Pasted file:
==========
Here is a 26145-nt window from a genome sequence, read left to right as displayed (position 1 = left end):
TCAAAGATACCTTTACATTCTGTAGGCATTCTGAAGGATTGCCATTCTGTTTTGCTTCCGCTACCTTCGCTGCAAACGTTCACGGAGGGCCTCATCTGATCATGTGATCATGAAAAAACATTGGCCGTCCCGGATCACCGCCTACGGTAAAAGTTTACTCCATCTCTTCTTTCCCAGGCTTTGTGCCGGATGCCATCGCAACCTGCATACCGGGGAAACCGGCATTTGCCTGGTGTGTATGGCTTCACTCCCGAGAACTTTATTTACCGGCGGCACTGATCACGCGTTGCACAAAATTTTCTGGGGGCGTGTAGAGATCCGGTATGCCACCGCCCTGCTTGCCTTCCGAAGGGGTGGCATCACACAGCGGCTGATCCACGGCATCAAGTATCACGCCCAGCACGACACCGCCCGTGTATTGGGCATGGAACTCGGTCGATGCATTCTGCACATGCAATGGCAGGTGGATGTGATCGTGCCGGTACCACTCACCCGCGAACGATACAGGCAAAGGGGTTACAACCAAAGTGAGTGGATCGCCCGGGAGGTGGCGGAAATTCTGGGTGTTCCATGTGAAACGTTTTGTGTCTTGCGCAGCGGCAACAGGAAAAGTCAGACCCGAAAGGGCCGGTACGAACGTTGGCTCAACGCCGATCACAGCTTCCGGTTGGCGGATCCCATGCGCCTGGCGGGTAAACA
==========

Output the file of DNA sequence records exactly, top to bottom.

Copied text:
Here is a 26145-nt window from a genome sequence, read left to right as displayed (position 1 = left end):
TCAAAGATACCTTTACATTCTGTAGGCATTCTGAAGGATTGCCATTCTGTTTTGCTTCCGCTACCTTCGCTGCAAACGTTCACGGAGGGCCTCATCTGATCATGTGATCATGAAAAAACATTGGCCGTCCCGGATCACCGCCTACGGTAAAAGTTTACTCCATCTCTTCTTTCCCAGGCTTTGTGCCGGATGCCATCGCAACCTGCATACCGGGGAAACCGGCATTTGCCTGGTGTGTATGGCTTCACTCCCGAGAACTTTATTTACCGGCGGCACTGATCACGCGTTGCACAAAATTTTCTGGGGGCGTGTAGAGATCCGGTATGCCACCGCCCTGCTTGCCTTCCGAAGGGGTGGCATCACACAGCGGCTGATCCACGGCATCAAGTATCACGCCCAGCACGACACCGCCCGTGTATTGGGCATGGAACTCGGTCGATGCATTCTGCACATGCAATGGCAGGTGGATGTGATCGTGCCGGTACCACTCACCCGCGAACGATACAGGCAAAGGGGTTACAACCAAAGTGAGTGGATCGCCCGGGAGGTGGCGGAAATTCTGGGTGTTCCATGTGAAACGTTTTGTGTCTTGCGCAGCGGCAACAGGAAAAGTCAGACCCGAAAGGGCCGGTACGAACGTTGGCTCAACGCCGATCACAGCTTCCGGTTGGCGGATCCCATGCGCCTGGCGGGTAAACA